3.4. Canada

In Canada, three-year college or technical school programs are offered that include seven semesters, two of them comprising an unpaid internship. The student graduates before taking a standard examination (Canadian Society for Medical Laboratory Science, or CSMLS, exam) to be qualified as a medical laboratory technologist (MLT). Many MLTs go on to receive a bachelor of science degree after they are certified. Canada is currently experiencing an increasing problem with staffing shortages in medical laboratories. In Canada Medical Laboratory Technologists conduct a variety of medical laboratory tests to facilitate the diagnosis, treatment and prevention of disease. Medical Laboratory Technologist performs a range of duties: conduct analyses of blood, urine and other body fluids, prepare and microscopically examine tissue section, conduct blood group, type and compatibility tests for transfusion purposes, set up, operate and maintain laboratory equipment and conduct quality control assessment of testing techniques. They work in hospitals, medical laboratories and clinics, Canadian Blood Services, Research institutes, Universities and government research laboratories. To be appointable a laboratory manager in Canada you must have a Baccalaureate degree in medical laboratory technology, be a good standing member of the College of Medical Laboratory Technologists of Ontario (CMLTO), have a minimum of three years formal or informal leadership experience, and at least 5 years relevant experience in a hospital or clinical laboratory setting. The laboratory manager role include; managing the design, implementation, maintenance, reporting and improvement of the quality management system, leads the laboratory information system (LIS), laboratory safety and point of care testing teams, oversee all risk management/patient safety issues including incident reporting, risk mitigation and patient safety improvement. plan, lead and manage the quality improvement program to ensure ongoing improvement of systems and processes that add value and maximize effectiveness and efficiency, oversee planning for, integration of and compliance to regulatory/accreditation requirements, plan, organize and manage internal and external assessments, provide quality management education for staff and management that facilitates integration, change and professional development, scan environment, evaluate service performance and make recommendations to management regarding best practice, industry trends, customer needs and planning, provide advice to hospital management regarding quality management and risk management issues, implement emotional intelligence with good communication and leadership skills.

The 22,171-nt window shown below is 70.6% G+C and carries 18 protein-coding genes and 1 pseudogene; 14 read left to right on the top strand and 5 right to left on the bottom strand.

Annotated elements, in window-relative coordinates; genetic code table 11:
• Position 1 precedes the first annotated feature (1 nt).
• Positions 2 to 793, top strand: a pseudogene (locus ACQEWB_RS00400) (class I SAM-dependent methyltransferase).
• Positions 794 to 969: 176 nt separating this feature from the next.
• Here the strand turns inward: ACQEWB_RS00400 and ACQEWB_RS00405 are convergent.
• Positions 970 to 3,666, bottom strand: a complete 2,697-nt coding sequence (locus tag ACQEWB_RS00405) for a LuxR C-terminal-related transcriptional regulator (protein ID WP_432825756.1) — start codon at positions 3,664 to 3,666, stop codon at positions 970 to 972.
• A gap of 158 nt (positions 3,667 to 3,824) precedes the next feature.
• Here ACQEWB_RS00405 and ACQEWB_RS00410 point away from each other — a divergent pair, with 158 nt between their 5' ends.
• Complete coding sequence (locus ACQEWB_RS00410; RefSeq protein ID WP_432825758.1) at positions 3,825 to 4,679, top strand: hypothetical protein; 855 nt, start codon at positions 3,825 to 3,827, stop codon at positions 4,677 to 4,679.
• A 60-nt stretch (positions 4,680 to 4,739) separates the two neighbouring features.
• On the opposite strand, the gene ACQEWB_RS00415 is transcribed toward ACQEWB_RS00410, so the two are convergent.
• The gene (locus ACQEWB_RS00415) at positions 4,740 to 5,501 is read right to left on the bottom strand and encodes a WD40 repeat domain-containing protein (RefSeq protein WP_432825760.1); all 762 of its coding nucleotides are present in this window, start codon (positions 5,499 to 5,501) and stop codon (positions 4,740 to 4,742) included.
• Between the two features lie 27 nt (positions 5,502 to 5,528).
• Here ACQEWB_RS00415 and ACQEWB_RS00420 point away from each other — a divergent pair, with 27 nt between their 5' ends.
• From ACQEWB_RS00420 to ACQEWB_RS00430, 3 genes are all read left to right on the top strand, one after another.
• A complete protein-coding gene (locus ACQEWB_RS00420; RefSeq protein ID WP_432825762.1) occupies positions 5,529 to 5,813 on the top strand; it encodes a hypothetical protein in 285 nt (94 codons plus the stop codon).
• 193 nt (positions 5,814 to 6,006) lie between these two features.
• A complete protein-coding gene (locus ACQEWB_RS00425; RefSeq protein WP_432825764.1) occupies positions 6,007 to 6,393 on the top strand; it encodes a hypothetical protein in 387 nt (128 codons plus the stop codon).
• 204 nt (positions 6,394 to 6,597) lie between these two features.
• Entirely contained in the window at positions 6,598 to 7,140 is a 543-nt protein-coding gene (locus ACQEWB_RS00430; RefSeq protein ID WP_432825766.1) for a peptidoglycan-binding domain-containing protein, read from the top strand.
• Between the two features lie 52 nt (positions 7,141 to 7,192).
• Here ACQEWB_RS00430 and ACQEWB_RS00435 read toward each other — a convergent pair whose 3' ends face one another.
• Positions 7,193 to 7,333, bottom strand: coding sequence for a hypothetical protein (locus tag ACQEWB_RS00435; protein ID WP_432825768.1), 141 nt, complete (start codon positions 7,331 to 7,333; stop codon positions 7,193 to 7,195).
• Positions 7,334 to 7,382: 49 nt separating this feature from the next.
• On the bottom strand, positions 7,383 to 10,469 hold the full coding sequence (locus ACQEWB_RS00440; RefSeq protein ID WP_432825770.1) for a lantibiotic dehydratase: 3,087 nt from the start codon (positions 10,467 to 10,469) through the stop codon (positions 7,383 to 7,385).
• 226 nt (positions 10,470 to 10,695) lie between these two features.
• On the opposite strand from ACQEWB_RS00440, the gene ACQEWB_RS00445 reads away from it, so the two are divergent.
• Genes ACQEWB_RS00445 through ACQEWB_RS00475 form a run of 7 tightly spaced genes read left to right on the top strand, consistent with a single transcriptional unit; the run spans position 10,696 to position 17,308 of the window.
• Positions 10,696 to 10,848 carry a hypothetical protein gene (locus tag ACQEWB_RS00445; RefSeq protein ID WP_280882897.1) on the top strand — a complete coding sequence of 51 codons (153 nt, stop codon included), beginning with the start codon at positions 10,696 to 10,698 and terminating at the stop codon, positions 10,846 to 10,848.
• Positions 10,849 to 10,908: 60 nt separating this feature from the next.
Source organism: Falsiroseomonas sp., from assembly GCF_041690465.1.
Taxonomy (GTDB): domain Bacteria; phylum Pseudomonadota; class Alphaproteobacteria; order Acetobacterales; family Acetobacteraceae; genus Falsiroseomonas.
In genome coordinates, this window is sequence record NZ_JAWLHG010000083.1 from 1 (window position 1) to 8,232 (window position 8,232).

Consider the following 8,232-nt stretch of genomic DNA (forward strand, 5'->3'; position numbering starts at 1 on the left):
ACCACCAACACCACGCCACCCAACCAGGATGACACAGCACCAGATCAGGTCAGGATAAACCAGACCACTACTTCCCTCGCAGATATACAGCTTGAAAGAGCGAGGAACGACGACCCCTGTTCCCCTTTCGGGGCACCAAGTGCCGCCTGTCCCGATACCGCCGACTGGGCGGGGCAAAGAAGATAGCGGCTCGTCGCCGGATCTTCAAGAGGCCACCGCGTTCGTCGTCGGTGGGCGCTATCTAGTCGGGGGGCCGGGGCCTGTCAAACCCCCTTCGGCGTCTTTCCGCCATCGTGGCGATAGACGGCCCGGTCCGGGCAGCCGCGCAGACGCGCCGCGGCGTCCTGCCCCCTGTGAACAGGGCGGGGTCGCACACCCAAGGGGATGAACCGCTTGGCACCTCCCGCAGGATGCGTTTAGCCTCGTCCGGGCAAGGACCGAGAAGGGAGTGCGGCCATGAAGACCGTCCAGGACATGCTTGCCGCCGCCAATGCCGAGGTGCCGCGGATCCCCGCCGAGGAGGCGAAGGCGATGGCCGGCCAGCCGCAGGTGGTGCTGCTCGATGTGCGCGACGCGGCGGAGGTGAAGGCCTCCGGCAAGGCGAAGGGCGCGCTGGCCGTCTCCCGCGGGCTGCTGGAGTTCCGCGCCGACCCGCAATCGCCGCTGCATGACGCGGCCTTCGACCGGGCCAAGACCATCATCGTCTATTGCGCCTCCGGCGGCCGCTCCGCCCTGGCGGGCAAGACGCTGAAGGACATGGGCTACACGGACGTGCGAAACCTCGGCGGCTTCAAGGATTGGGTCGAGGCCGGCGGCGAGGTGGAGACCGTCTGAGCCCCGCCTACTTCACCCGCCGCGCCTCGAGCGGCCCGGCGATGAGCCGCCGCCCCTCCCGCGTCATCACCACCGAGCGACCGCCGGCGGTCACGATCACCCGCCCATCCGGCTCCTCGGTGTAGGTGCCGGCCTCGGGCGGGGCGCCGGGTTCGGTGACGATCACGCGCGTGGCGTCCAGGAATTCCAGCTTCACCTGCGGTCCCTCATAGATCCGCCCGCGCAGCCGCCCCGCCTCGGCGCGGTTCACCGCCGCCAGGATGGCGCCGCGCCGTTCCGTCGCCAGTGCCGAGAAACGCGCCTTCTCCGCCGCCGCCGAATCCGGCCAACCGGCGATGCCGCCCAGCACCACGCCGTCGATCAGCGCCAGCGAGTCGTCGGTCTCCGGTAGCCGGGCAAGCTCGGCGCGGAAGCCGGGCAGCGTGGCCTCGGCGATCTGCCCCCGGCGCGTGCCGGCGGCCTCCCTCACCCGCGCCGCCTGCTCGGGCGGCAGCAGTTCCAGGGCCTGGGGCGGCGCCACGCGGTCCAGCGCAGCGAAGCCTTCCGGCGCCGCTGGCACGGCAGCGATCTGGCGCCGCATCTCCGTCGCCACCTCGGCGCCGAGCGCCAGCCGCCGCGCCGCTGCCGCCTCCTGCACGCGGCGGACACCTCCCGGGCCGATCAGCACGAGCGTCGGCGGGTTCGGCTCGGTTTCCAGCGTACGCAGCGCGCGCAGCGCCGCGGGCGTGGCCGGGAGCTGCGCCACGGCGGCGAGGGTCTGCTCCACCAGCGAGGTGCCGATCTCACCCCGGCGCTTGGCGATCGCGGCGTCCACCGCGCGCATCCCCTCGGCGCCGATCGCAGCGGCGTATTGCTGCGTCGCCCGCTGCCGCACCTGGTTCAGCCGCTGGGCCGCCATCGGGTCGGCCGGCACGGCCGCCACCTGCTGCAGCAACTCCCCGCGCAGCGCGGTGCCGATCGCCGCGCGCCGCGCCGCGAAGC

3.5. New Zealand

In New Zealand, a Medical Laboratory Scientist must complete a bachelor’s degree in Medical Laboratory Science or Biological or Chemical Science recognized by the Medical Sciences Council of New Zealand. Once they graduate, they must have worked for at least six months under supervision, be registered with the Medical Sciences Council of New Zealand, and hold a current Annual Practicing Certificate [15]. Medical Laboratory Scientists in New Zealand perform laboratory tests on blood, other body fluids and tissue samples which provide information to assist in the diagnosis, treatment and prevention of disease; test samples for the presence of disease and potential causes; test and study blood, tissue and fluid samples; evaluate test results and communicate results to requesting clinicians; test, set up, use and maintain laboratory equipment; maintain laboratory quality assurance and safety standards; supervise and train subordinate staff such as medical laboratory technicians and develop new methods and equipment for laboratory testing. In New Zealand, laboratory managers who are Medical Laboratory Scientist oversee the day-to-day operations of laboratories to ensure the delivery of accurate and timely diagnostic results, develop procedures and maintain quality standards for specific lab procedures, train, supervise, and mentor laboratory scientist, technicians assistants and students, oversee laboratory safety policies, training, and enforcement and manage inventory, stock, audit and organize supplies and chemicals.